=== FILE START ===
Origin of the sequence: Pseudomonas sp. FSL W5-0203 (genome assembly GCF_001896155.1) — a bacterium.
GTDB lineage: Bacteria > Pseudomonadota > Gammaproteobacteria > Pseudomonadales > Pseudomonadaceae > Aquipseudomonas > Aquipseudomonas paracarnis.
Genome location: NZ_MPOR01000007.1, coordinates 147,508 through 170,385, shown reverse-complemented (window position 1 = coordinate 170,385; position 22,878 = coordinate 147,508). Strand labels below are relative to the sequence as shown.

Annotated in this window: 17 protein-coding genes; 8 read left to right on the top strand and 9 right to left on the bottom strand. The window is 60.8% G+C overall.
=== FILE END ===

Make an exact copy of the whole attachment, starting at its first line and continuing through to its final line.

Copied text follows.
Origin of the sequence: Pseudomonas sp. FSL W5-0203 (genome assembly GCF_001896155.1) — a bacterium.
GTDB lineage: Bacteria > Pseudomonadota > Gammaproteobacteria > Pseudomonadales > Pseudomonadaceae > Aquipseudomonas > Aquipseudomonas paracarnis.
Genome location: NZ_MPOR01000007.1, coordinates 147,508 through 170,385, shown reverse-complemented (window position 1 = coordinate 170,385; position 22,878 = coordinate 147,508). Strand labels below are relative to the sequence as shown.

Annotated in this window: 17 protein-coding genes; 8 read left to right on the top strand and 9 right to left on the bottom strand. The window is 60.8% G+C overall.